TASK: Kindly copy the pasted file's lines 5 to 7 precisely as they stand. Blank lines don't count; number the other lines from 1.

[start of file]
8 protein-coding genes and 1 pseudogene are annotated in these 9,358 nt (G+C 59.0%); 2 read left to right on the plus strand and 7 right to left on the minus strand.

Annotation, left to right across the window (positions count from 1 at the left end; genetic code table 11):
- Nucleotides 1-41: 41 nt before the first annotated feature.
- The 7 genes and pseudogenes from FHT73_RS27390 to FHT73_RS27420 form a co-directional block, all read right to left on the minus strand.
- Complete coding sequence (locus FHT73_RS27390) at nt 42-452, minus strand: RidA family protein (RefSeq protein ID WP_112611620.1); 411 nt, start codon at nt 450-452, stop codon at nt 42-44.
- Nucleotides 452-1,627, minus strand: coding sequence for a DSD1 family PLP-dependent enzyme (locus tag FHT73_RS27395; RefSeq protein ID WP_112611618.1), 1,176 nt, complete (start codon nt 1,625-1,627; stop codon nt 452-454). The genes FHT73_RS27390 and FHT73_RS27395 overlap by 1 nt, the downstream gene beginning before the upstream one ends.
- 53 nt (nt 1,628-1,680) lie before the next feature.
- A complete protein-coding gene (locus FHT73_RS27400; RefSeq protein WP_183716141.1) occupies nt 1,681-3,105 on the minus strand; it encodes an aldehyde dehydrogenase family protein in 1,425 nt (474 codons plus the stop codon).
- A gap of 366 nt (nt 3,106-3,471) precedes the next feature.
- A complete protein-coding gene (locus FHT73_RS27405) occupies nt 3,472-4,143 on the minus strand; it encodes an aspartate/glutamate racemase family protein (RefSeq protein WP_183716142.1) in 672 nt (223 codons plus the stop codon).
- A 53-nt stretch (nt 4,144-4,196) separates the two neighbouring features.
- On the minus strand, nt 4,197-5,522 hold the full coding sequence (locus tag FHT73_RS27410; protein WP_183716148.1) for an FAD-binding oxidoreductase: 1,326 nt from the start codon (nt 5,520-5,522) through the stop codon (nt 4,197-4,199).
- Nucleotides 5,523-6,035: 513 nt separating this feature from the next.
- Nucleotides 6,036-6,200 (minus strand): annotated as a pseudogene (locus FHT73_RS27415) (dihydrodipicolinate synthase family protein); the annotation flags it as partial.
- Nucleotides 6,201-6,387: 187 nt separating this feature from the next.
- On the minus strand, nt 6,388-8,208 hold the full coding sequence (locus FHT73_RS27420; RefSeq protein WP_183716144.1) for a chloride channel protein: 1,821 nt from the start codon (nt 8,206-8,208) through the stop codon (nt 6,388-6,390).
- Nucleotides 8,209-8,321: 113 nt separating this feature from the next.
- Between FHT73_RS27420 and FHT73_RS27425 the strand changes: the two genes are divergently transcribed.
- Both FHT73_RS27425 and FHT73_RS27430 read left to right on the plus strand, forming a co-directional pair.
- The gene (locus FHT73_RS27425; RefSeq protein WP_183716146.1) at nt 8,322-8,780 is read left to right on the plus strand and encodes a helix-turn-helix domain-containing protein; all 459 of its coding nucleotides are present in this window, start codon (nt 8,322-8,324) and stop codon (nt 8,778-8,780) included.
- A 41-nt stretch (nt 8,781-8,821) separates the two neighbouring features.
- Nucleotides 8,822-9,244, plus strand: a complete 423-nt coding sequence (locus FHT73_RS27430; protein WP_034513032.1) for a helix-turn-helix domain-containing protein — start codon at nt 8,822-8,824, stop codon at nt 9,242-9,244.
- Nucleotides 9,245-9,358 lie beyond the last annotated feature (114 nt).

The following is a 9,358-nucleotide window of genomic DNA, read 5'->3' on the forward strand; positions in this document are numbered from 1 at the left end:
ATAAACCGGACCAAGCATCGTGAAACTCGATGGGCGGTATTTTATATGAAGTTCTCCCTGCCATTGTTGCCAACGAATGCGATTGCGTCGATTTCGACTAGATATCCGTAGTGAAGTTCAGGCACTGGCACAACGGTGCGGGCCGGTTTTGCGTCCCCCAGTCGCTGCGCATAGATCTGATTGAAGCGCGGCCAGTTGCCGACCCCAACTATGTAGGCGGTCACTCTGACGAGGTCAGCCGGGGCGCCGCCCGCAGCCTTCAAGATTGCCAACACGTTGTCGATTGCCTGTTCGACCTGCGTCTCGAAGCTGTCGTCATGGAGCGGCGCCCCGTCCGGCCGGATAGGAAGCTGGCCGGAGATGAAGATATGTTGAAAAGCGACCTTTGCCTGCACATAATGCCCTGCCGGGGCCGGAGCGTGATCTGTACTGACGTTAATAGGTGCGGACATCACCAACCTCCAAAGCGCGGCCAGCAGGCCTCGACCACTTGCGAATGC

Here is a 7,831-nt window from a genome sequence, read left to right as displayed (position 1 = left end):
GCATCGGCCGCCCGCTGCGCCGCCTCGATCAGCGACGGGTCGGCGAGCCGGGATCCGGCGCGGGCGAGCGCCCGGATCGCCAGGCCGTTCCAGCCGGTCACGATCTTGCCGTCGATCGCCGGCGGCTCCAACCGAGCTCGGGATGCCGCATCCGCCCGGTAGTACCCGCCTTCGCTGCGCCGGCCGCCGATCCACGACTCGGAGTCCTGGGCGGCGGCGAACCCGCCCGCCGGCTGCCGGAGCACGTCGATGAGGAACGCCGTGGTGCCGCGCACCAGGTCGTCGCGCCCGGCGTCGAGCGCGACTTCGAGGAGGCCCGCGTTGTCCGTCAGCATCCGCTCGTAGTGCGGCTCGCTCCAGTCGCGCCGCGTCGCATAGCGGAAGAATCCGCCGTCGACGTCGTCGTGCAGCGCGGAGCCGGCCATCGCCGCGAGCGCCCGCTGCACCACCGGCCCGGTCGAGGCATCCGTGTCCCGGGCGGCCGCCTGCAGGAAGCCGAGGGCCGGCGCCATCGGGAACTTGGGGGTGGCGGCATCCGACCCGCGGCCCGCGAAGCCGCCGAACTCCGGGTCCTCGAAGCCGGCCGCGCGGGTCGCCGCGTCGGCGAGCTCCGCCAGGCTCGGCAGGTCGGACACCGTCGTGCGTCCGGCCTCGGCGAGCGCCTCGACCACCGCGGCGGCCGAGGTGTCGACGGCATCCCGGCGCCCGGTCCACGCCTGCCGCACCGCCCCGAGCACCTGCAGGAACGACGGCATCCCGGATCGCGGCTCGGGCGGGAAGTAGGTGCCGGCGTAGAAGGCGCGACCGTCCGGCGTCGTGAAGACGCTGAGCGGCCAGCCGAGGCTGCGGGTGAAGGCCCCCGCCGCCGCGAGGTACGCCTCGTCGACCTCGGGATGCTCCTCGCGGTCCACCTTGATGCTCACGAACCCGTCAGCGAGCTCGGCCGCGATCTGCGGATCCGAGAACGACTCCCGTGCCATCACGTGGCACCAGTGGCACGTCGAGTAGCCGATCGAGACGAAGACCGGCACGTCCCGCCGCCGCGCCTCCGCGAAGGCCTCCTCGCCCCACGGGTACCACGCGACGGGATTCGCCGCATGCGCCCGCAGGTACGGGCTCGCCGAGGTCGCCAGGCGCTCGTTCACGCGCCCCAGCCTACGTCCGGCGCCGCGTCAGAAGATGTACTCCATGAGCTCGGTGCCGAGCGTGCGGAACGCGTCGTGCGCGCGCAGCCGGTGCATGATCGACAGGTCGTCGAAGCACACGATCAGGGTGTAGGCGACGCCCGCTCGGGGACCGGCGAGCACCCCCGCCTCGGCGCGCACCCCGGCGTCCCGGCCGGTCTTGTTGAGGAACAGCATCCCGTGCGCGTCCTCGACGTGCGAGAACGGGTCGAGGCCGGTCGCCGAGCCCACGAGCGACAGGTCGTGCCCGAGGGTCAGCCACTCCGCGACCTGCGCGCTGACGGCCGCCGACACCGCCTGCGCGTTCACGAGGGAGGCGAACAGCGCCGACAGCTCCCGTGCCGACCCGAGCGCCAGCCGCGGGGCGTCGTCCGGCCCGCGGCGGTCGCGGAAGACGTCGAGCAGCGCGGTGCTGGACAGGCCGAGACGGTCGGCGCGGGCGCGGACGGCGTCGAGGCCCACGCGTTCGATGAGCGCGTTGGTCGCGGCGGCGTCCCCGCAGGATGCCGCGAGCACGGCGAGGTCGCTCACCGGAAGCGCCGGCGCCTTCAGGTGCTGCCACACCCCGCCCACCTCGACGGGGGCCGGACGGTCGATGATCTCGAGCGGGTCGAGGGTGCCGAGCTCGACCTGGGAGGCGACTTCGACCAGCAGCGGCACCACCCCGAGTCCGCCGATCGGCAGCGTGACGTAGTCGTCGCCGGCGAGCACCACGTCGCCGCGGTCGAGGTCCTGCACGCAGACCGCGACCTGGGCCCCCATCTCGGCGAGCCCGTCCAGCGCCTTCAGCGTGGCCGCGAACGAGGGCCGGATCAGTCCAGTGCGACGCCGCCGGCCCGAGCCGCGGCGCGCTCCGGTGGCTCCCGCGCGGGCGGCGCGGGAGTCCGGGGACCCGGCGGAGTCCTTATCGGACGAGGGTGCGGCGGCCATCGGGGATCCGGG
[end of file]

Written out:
- Complete coding sequence (locus FHT73_RS27390) at nt 42-452, minus strand: RidA family protein (RefSeq protein ID WP_112611620.1); 411 nt, start codon at nt 450-452, stop codon at nt 42-44.
- Nucleotides 452-1,627, minus strand: coding sequence for a DSD1 family PLP-dependent enzyme (locus tag FHT73_RS27395; RefSeq protein ID WP_112611618.1), 1,176 nt, complete (start codon nt 1,625-1,627; stop codon nt 452-454). The genes FHT73_RS27390 and FHT73_RS27395 overlap by 1 nt, the downstream gene beginning before the upstream one ends.
- 53 nt (nt 1,628-1,680) lie before the next feature.